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When stock markets become highly volatile, you should run for shelter.
Volatility is not an accurate reflection of whether you should be in or out of equities. Instead, you would be much better off ignoring volatility and invest based on fundamental company valuation measures.
Harry Markopolos and Dan di Bartolomeo were the global investment experts who first spotted problems with fraudster Bernie Madoff’s performance in 1999. Dan encapsulates risk as not being about markets going up or down, or major geopolitical issues. Rather, he says: "It’s what you don’t know that can hurt you."
The average investor tends to view volatility – and thus the risk of investing in equities – superficially; i.e. the stock market’s ups and downs. On this basis, when the going gets tough, investors tend to immediately disinvest from equities into other "safer" investment vehicles, predominantly cash, even though these may not meet their investment needs in the longer term.
However, there is no consistent correlation between volatility and stock market returns. In fact, rising volatility in 2007/08 was followed by steeply rising returns. But when volatility subsided in 2005, returns also picked up nicely 12 months later.
Reacting to volatility will cost you dearly
So instinctively reacting to volatility is unlikely to hold you in good stead in the medium to long term. In fact, it is likely to prove extremely costly – particularly if you try to time your entry into or exit from the market based on whether the market is volatile or not.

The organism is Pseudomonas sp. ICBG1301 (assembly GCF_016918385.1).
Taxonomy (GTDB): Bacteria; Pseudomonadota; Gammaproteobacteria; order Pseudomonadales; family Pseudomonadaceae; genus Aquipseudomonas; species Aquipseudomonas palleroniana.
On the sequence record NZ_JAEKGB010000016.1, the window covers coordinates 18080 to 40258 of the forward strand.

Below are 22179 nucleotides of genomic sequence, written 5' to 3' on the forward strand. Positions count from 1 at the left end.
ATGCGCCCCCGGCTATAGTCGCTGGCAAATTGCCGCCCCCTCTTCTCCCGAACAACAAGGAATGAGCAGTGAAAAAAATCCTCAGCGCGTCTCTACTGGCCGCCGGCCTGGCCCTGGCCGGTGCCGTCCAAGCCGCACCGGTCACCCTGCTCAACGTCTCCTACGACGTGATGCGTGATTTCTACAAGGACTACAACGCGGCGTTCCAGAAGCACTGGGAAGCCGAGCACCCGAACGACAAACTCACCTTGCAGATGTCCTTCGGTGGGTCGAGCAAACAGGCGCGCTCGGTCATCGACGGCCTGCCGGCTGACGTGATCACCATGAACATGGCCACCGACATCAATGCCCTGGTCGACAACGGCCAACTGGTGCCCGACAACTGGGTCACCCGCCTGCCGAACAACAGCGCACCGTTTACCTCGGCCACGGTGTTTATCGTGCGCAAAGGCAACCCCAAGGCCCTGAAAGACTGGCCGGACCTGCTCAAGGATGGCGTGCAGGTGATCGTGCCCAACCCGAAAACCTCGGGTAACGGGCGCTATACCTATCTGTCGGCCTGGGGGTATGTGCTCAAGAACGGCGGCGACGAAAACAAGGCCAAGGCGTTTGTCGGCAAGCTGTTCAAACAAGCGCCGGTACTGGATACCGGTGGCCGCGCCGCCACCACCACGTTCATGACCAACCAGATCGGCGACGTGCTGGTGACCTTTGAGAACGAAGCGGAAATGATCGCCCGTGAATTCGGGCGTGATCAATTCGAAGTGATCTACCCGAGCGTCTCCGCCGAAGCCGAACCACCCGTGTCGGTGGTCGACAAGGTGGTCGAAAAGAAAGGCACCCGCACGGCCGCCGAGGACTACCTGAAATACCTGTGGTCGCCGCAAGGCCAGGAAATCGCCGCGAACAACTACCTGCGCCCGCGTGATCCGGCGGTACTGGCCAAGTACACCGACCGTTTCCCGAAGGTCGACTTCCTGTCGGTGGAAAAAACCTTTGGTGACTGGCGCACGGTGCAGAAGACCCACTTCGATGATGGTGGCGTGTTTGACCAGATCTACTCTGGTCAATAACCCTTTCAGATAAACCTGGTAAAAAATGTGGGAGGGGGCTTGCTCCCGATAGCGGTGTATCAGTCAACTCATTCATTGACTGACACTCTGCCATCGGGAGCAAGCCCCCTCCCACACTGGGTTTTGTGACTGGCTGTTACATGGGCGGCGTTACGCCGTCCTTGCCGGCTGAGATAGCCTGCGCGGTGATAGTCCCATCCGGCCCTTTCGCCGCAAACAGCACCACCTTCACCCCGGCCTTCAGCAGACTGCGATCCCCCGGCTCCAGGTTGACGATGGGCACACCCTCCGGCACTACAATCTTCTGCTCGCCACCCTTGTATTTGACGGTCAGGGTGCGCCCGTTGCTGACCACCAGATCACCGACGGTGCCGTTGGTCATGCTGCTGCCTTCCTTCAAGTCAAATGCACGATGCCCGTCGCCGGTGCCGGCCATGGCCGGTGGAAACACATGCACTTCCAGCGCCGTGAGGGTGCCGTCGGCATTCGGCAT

There’s substantial evidence that shows even the most sophisticated and knowledgeable investor is unable to predict where the markets are going most of the time.
You are much more likely to make money by investing based on what assets are actually worth; buying them when they are not popular and selling when they are. While this goes against the grain for many investors, investing according to a value investment strategy (such as that followed by SIM) has been very successful over the longer term.
If you had invested in the All Share Index in 2003 when its price-to-book ratio was low, you would have experienced a period of attractive returns, as measured by the ALSI’s return on equity thereafter.
Value-based strategies work
However, if you had invested when price-to-book multiples were above 3x, between early 2006 and late 2007, you would have suffered a steep drop-off in returns.
This snapshot is in line with the significant outperformance of value-based investment strategies over time which shows just how substantially value has outperformed other investment styles since 1997.
A market sensitivity style, which captures the shares that are most sensitive to beta (the movement in the underlying market), is the second worst performing style and, after 17 years, investors following this style would have seen their capital eroded.
During the period value also outperforms a momentum style, which encapsulates investment decisions driven by whether a share is on its way up (popular) or not.
Article published courtesy of Sanlam Investment Management.